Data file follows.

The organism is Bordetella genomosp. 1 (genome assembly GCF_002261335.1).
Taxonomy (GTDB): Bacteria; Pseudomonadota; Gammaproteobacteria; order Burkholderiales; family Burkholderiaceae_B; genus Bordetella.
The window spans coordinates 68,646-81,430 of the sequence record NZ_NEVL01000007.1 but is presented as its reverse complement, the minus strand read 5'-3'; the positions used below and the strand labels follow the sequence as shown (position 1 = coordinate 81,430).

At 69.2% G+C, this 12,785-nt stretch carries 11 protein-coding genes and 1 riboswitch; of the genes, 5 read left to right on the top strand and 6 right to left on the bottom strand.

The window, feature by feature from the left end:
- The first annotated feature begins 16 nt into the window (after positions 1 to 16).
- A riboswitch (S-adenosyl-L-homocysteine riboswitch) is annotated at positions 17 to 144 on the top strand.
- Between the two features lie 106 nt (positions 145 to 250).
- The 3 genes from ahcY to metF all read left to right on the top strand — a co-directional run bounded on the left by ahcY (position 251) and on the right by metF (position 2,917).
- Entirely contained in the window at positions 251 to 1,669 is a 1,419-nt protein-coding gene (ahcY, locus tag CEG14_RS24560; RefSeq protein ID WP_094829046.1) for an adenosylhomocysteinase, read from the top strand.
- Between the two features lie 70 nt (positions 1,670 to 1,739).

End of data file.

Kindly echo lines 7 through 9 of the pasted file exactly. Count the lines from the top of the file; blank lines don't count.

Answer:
- A riboswitch (S-adenosyl-L-homocysteine riboswitch) is annotated at positions 17 to 144 on the top strand.
- Between the two features lie 106 nt (positions 145 to 250).
- The 3 genes from ahcY to metF all read left to right on the top strand — a co-directional run bounded on the left by ahcY (position 251) and on the right by metF (position 2,917).